The grand finale in traditional marriage rite in Igbo land is called Igbankwu. It is a grand event nobody will ever regret attending. Marriage in Igboland is not just an affair between the future husband and wife, but an institution which brings parents, the extended family members and villages together.
First, the groom asks his potential partner to marry him. Assuming that the response is positive, the groom will visit the bride’s parents in the company of his father and a few other relations. The groom’s father will introduce himself and his son and explain the purpose of his visit over a pot of wine.
The bride’s father welcomes the guests, invites his daughter to come and asks her if she knows the intending groom. Her confirmation shows that she agrees with the proposal. Then the dowry settlement ( ihu Onu aku) starts with the groom again accompanied by his father and elders visiting the bride’s compound on a commonly agreed date. In most places, the day chosen must not be an Eke market day.
As they visit, they bring pots of wine and kola nuts with them to be presented to the bride’s father. While the guests are being served with a good lunch of pounded yam and spicy choice vegetable soup, bride price negotiation would proceed simultaneously between the fathers usually in a secluded room. In most cases, there is only a symbolic price to be paid for the bride but, in addition, other items (kola nuts, goats, chicken, wine, etc.) are listed as well. Usually, it takes more than one visit to conclude on the final bride price to be paid and such are never complete without feeding the parties from both sides heavily.
Often on the last visit, the bride price payment is made after which the groom’s family hands over the money and other agreed prerequisites. This is followed by the planning of the traditional wedding which must take place at bride's home. The highlight of the wedding is the summoning of the girl by the father in front all the guests to hand her a cup of wine for presentation to the groom.
First, the bride goes around selling boiled eggs to the guests, as an indication of her ability make money in support of her husband through trading. Then, the bride’s father fills a cup with palm wine and passes it on to the girl while the groom is seated amongst the guests. It is the custom that while searching for the groom that some young men would appear before her posing as the groom but she would brush them aside. When she finds the groom, she would hand over the cup of wine respectfully on her knees. The groom on accepting the cup would sip the wine to symbolize the consummation of the marriage. During this ceremony, there is also the nuptial dance where the couple dances, while guests wish the newly weds prosperity by throwing money around them or putting bills on their forehead.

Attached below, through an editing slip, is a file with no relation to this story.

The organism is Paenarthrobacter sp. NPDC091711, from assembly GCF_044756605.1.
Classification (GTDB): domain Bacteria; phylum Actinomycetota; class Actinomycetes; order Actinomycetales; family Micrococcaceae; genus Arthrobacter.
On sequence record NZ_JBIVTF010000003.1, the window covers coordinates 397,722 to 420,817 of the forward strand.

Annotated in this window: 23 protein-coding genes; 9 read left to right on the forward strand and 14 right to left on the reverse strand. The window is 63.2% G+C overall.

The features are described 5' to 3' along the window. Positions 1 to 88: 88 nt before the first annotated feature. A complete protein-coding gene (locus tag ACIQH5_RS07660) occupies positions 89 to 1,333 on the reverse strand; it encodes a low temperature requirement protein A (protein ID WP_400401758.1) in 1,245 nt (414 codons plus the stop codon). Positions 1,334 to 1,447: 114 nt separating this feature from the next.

Nowadays, church wedding follows traditional marriage. During this ceremony, the bridal train, made up of the bride followed by her single female friends, enters the church dancing to a select music, while the guests bless the bridal train by throwing money over the bride and her entourage. The groom receives the bride at the altar for the final church blessing by the priest.
Death in Igboland is regarded as the passing away of a person from the present world to the spirit world- the abode of previously departed ancestors. It is strongly believed that until the second burial rites are performed, the dead can never transit from roaming the earth to the spirit world. The honor accorded the dead varies and is dependent on title, gender, relationship with the immediate family and the moral quality of the person while alive. If the cause of death is adjudged to be a repercussion of an evil act by the dead, burial rites will not proceed in honor. If the dead is a man, he is buried either inside his house or in the front court of his home, whereas women are interred at the back of the family house. During the funeral ceremonies, relatives and friends of the deceased pay their last respects to the dead by mourning with the bereaved family in colorful ceremonies marked with singing and assorted traditional dances. In times past, the wake keeping was accompanied by masquerades, traditional music and animal sacrifices in the hope the dead would arise again. A traditionally titled man or ruler would be buried with two human heads alongside his body accompanied with the release of canon gun shots to notify the general public that a notable man has departed. Many of the horrifying customs associated with burial rites which border on human rights abuses have either been modified or completely discarded with the advent of Christianity
[By Mazi Ogbonna ]